12th Conference on Mountain Meteorology

15.3

Statistical modeling of downslope windstorms in Boulder, Colorado

Andrew E. Mercer, Univ. of Oklahoma, Norman, OK; and M. B. Richman, H. B. Bluestein, and J. M. Brown

Downslope windstorms are of major concern to those living near the Boulder, Colorado area. These storms often strike with little warning, bringing clear air wind gusts of 35-50 m/s or higher, producing widespread damage across the city. No accurate modeling technique is currently used for forecasting these dangerous events. This study documents an attempt to apply different linear and non-linear statistical modeling techniques to a 10-year mountain-windstorm dataset.

A set of eighteen predictors, based on a decade of data, was calculated for use in this study, including temperature advection, 700 mb geostrophic wind direction, 700 mb geostrophic wind speed, the cross-mountain component of the wind in Denver and nearby sites, mb 500 mb geostrophic shear direction, ratio of the 700 mb wind speed by the 700 mb geostrophic wind speed at Denver, difference between 700 mb wind direction and the 700 mb geostrophic wind direction, mountain top relative humidity, cross mountain height difference, static-stability ratio, Froude height, integrated Scorer parameter, characteristic impedance ratio, lowest tropopause level at nearby locations, local tropopause height at several nearby locations, postfrontal parameter and Sangster parameter.

Linear regression, neural networks and support vector models were used to relate the predictors to windstorm events. In the linear model, stepwise linear regression was used. It is difficult to determine which predictors are the most important, although significance testing indicated 700 mb flow is highly significant. Both support vector regression and the feedforward neural network did not filter out any predictors but, instead, fit a non-linear function to all predictors, so that no important data were discarded. The study did not conclusively discover any set of these predictors that did a significantly better job of forecasting peak winds than any of the other predictors but, rather, many different methods and predictors can be used to forecast peak winds.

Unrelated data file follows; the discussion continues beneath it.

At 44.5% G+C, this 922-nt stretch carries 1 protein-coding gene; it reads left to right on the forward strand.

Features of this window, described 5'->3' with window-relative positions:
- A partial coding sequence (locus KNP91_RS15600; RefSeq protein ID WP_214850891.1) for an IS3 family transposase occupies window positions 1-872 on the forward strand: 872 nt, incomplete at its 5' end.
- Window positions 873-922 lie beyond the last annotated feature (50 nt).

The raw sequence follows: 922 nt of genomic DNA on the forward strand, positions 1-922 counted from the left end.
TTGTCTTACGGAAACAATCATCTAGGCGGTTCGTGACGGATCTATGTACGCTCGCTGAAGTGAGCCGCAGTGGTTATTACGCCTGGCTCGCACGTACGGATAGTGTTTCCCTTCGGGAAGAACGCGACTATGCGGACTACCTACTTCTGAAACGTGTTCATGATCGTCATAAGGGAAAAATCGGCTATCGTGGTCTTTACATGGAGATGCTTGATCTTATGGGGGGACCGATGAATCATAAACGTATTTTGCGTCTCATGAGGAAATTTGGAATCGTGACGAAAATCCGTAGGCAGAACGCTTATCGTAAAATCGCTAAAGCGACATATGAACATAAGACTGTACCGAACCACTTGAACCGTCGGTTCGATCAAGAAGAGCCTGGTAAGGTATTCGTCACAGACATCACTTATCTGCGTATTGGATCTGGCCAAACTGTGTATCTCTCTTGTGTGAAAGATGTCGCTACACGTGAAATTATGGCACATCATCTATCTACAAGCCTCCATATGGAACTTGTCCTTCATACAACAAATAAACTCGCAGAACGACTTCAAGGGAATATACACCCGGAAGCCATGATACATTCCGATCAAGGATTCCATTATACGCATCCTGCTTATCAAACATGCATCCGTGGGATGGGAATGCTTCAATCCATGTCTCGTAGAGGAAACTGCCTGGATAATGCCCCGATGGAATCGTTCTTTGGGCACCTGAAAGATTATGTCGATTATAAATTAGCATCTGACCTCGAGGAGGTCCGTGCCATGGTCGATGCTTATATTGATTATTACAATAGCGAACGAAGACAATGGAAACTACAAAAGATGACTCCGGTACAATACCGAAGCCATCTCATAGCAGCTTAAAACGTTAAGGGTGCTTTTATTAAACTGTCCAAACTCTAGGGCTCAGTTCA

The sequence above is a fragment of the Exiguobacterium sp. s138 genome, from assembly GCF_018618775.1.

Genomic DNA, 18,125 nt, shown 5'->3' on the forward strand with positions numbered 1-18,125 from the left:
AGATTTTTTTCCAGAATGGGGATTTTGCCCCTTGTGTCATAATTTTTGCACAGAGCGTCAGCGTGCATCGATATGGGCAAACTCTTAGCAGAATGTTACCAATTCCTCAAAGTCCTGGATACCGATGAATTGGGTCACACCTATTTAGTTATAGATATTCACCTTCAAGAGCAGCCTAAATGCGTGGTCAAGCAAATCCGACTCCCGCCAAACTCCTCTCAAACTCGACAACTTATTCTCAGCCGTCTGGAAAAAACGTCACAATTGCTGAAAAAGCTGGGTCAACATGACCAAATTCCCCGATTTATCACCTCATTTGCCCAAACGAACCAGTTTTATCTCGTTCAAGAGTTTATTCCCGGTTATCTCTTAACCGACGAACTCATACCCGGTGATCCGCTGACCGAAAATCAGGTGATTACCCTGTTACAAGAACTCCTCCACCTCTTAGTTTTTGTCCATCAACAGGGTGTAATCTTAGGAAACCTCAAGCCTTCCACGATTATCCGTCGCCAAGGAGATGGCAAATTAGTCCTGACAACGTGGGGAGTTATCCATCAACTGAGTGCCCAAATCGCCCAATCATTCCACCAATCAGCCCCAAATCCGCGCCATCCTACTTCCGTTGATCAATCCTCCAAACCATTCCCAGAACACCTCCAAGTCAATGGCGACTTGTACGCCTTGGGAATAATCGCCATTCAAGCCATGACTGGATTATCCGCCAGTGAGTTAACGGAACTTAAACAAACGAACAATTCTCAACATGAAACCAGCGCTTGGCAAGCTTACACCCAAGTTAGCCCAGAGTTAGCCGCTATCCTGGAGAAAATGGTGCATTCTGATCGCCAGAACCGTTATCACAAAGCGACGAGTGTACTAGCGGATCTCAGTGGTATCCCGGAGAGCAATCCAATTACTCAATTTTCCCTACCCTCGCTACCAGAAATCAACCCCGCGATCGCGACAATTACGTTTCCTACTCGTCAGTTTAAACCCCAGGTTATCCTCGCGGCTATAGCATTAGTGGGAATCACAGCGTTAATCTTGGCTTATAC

Through comparison of both RMSE and median residuals, it is shown that support vector regression model performed best. Stepwise linear regression yielded results that were accurate to within 8 m/s, whereas a neural network reduced errors of 6 to 7 m/s and support vector regression had errors of only 4 to 6 m/s. 85% of these forecasts based on nonlinear techniques predicted maximum wind gusts with an RMSE of less than 6 m/s, and all of our forecasts predicted wind gusts with an RMSE of below 12 m/s. For comparison, a linear model forecast wind gusts better than 6 m/s 60% of the time, and better than 12 m/s 95% of the time. These results suggest that meaningful improvements can be seen by application of newer non-linear techniques, such as neural networks and support vector regression, to mountain wind forecasts. It is time to apply such techniques operationally.

extended abstract  Extended Abstract (428K)

Session 15, Forecasting Mountain Weather: Part I
Friday, 1 September 2006, 8:30 AM-10:00 AM, Ballroom South

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